SO as an upgrader, you have to check the existing drive - is it set to master (or single drive) or CS? - and then you have to decide how you want to configure... You can set your drive to CS and connect to middle - and it is recognised as slave. If it is physically inconvenient to connect your new drive to the middle, you may prefer to re-jumper your exisiting drive to master, and jumper your new drive as slave, and then it doesn't matter which connector you plug into which drive. However - you should not have one drive set to CS and the other to slave.

OTHER THINGS YOU CAN DO.

As a diagnostic tool - try disconnecting your CD/DVD and hook that IDE cable to your new drive. If it sees that reliably you know it's not the new drive. If it still plays up - you likely have a dodgy drive.

Instead of having main drive/backup drive on the same cable, put your backup drive on the same cable as the CD/DVD drive. This will likely give you slightly better performance when making backups. Before you do this, make sure the CD's IDE cable is an 80-wire cable or the hard drive will be very slow. Many makers put an 80-wire cable on the hard drive and a 40-wire cable on CD, since the CD is slower and doesn't need the speed an 80 wire cable supports. It saves a few cents. It is easy to see if the 2 cables are the same or different - just look at them. If your CD cable is a 40-wire cable, you can change it to an 80. That will let the disk run fast, and the CD won't care.

Maybe external USB is the best option for a backup drive anyway. Any drive in the case could get fried when the main drive gets fried... power surge, lightning, power supply failure, virus attack... If you unplug it when you're not actually making backups or doing a recovery, you elimiate (minimize) these risks. Of course there is always the risk of dropping an external drive. At 5 years old your computer probably has original USB, limited to a little over 1 MB/second. This makes an external drive painfully slow. You can find a USB2 PCI adapter card that gives you about 48 MB/second transfer online for around $10 (buy, newegg, many places). Offline - expect to pay $30.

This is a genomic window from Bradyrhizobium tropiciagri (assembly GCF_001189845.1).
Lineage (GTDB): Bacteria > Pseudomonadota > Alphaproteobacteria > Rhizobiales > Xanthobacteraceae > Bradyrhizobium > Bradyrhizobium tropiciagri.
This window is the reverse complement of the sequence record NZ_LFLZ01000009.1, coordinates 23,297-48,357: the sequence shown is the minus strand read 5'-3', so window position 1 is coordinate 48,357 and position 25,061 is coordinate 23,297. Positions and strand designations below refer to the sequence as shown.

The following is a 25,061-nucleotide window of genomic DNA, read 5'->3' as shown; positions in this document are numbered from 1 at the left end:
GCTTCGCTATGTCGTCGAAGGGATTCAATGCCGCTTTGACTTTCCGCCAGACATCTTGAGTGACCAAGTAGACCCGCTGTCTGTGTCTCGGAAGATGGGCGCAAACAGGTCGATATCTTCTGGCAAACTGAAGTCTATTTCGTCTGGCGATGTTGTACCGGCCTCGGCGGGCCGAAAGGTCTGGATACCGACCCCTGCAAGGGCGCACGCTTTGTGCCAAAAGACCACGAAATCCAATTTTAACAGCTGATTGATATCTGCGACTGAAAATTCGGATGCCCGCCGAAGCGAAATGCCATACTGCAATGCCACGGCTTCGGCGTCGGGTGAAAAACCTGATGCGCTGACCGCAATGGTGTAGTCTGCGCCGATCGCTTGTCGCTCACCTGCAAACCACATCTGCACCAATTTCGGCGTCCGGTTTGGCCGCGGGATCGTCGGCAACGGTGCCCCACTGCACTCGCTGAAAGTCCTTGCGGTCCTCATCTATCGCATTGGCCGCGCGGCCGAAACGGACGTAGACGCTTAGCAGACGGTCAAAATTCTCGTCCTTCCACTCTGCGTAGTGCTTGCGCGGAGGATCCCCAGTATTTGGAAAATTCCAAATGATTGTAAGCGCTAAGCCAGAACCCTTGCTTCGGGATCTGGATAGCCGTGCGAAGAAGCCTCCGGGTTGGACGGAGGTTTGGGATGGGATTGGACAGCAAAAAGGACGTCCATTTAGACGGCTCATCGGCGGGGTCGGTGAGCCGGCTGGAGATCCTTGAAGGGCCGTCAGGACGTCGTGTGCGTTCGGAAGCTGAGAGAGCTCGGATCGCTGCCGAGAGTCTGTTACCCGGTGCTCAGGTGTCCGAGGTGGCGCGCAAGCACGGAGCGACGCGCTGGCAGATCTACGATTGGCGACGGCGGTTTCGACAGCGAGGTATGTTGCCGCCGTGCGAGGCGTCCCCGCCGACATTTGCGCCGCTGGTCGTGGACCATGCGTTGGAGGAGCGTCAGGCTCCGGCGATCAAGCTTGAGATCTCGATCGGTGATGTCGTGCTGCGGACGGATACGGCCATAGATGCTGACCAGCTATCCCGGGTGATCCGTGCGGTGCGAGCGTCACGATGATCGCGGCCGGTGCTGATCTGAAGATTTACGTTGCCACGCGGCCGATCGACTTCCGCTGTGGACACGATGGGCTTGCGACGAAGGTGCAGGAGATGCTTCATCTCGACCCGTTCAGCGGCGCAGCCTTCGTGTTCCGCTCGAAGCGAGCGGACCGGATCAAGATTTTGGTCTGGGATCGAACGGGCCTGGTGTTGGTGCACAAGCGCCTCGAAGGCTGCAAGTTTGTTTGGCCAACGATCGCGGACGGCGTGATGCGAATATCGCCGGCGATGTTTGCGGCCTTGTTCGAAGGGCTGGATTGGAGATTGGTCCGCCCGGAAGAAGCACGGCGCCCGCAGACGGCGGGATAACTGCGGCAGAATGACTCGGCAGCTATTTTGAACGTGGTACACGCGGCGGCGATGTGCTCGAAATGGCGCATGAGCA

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CS/non-CS cables
by redking44 / September 21, 2007 3:29 PM PDT
In reply to: Peek-a-boo drive!

I forgot to mention - as I understand it, only very old IDE cables will be non-CS cables. Your computer, "only" (in this context) 5 years old, will have CS cables. A CS cable can be used with drives configured as Master/Slave or CS. Your choice.

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Second Hard Drive
by mkresner / September 21, 2007 2:42 PM PDT

Wendy, I can offer a few ideas on the problem. It's difficult to diagnose since you didn't mention which operating system you are using, however... you may have a hardware compatibility problem. Even though every hard drive should be compatible with your PC, that's not the case. Some hard drives don't work as well with specific PCs. Or, there may be a compatiblity issue between your old hard drive and new one, especially if the new hard drive is considerably larger. Also, did you check to make sure your computer could handle the size of the new hard drive? Depending on your hardware and operating system, your computer may not have the capacity to handle a huge new hard drive. You may want to swap and make the old hard drive the slave and the new one set up as the master. This is a huge pain to do but may resolve your problem. If possible, you could also return the new drive and buy a drive with less capacity. A 5 year old computer may not be able to handle a hard drive over 40 mb. The manufacturer should answer that question.

Hope that gives you some ideas.

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She is using Win XP home
by Lee Koo (ADMIN) CNET staff/forum admin / September 24, 2007 9:52 AM PDT
In reply to: Second Hard Drive

Last sentence.

Cheers!
-Lee

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Second Harddrive visibility.
by Robert welsh / September 21, 2007 7:22 PM PDT

I am sorry to hear about your difficulties. Why you can see the drive sometimes and not others is difficult to answer, but it may have something to do with whether the external drive is connected or not... Maybe you could try what I suggest below with the external drive connected and then disconnected to see if you can identify any differences.
When managing harddrives, I always find it best to go to Start / Right click My Computer and select Manage and go into Disk Management.
This should show you all available harddrives that the BIOS can see, even if they are un-formatted or un-partitioned.

Once in that area, you can partition, format and generally manage your disks.
I hope this helps.

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answer to youre hard drive meassage
by cracker135 / September 21, 2007 11:07 PM PDT

try changing the hard drive from slave to cable select